As the Thais grieve over the passing of King Bhumibol Adulyadej, his daughter, Princess Maha Chakri Sirindhorn, took time out on Monday to present awards to model farmers in the Asia-Pacific. Yesterday, the Thai Cabinet also met after four days of mourning.
Thailand is trying to stay the course in extraordinary times.
Prime Minister Prayut Chan-o- cha declared that his military government's "road map" back to democratic rule would be unaffected by the bereavement.
"Nothing has changed," he told reporters. "The policies of this government, the laws - including elections - will be according to the road map."
But many things have changed.
King Bhumibol accepted the crown in 1946, on the same day that his brother, King Ananda Mahidol, was shot dead under mysterious circumstances. His coronation took place four years later.
When the world's longest- reigning monarch died last Thursday, triggering an outpouring of grief in the kingdom of 68 million people, his heir apparent, Crown Prince Maha Vajiralongkorn, abruptly asked for time to mourn with the people before taking the throne.
The request activated a legal clause where the president of the Privy Council - a group of royal advisers - then stands in as regent. The council head is former prime minister and army general Prem Tinsulanonda, 96, who was a confidant of King Bhumibol.
Key ministers have tried to explain who is really in charge.
Over the weekend, Deputy Prime Minister Wissanu Krea-ngam, the legal brains of the Cabinet, told reporters that "the continuity of the royal line is uninterrupted because the start of the new reign would be counted from Oct 13", the day King Bhumibol died. General Prayut, citing his Saturday meeting with the Crown Prince together with Gen Prem, then relayed the heir apparent's words asking people not to be confused or concerned.
Given King Bhumibol's popularity, some quarters have taken kindly to the Crown Prince's request for more time.
"He would like to pay the last homage to the King as a son, not as a monarch," Mahidol University peace studies academic Gothom Arya told The Straits Times.
It is unclear when the new king will ascend the throne. Gen Prayut yesterday said it would be appropriate to proceed once funeral rites are over. He said the new king would sign off on the new Constitution, which was approved by Thais in a referendum in August and will usher in an elected government under keen junta oversight.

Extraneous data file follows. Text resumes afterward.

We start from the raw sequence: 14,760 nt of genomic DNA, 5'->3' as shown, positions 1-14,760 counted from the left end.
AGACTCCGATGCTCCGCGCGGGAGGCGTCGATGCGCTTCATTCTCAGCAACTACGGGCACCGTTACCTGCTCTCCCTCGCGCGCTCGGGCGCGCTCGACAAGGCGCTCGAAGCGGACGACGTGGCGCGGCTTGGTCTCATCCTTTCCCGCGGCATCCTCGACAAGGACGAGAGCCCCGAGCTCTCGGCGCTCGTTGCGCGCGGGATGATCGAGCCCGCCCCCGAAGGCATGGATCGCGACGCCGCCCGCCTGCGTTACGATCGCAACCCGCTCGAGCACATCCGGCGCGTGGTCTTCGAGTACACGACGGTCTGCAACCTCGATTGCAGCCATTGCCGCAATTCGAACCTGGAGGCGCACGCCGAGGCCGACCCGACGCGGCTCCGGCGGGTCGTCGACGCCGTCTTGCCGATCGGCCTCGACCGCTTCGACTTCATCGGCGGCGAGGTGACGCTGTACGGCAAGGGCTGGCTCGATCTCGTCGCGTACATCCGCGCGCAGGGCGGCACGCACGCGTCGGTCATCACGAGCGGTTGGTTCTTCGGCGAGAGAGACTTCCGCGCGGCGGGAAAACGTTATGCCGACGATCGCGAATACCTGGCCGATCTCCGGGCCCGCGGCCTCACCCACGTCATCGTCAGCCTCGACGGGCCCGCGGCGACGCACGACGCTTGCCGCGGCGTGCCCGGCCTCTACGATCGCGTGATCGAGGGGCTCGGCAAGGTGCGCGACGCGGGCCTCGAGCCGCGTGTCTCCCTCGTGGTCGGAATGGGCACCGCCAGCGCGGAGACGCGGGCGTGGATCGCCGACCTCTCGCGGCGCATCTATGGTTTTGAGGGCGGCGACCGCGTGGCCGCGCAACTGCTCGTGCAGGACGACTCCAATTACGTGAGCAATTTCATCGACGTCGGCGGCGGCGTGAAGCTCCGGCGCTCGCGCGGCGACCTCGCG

The body of King Bhumibol is lying in the Grand Palace, where Thais from all over the country are turning up to pay their respects. The Crown Prince reportedly assigned his sister, Princess Sirindhorn, to oversee the arrangements for cremation. An entire crematorium needs to be built in an open field next to the Grand Palace.
With the official mourning period set to last one year, the erstwhile bright and colourful kingdom has turned monochrome. There is a run on black clothing. State-run banks will distribute black shirts to eight million low-income earners. People are being taught how to dye their clothes black. On television, black-clad newscasters stand before screens that air images in black and white. Websites are getting the same treatment.
Near the Grand Palace, volunteers are offering free food and drinks in the spirit of "doing good deeds for our father". But the fervour has a darker edge: mobs who intimidate and assault people deemed to have insulted the monarchy.
Some guidelines are getting a relook. The government initially told people to refrain from entertainment for 30 days, but later said entertainment businesses can operate behind closed doors. Media agencies, which have halted commercials out of respect for the late king, are monitoring public sentiment nervously to decide when it would be appropriate to restart ads.
In the weeks ahead, Bangkok will have a delicate job of figuring out how far it should - or can - go in honouring its late monarch.
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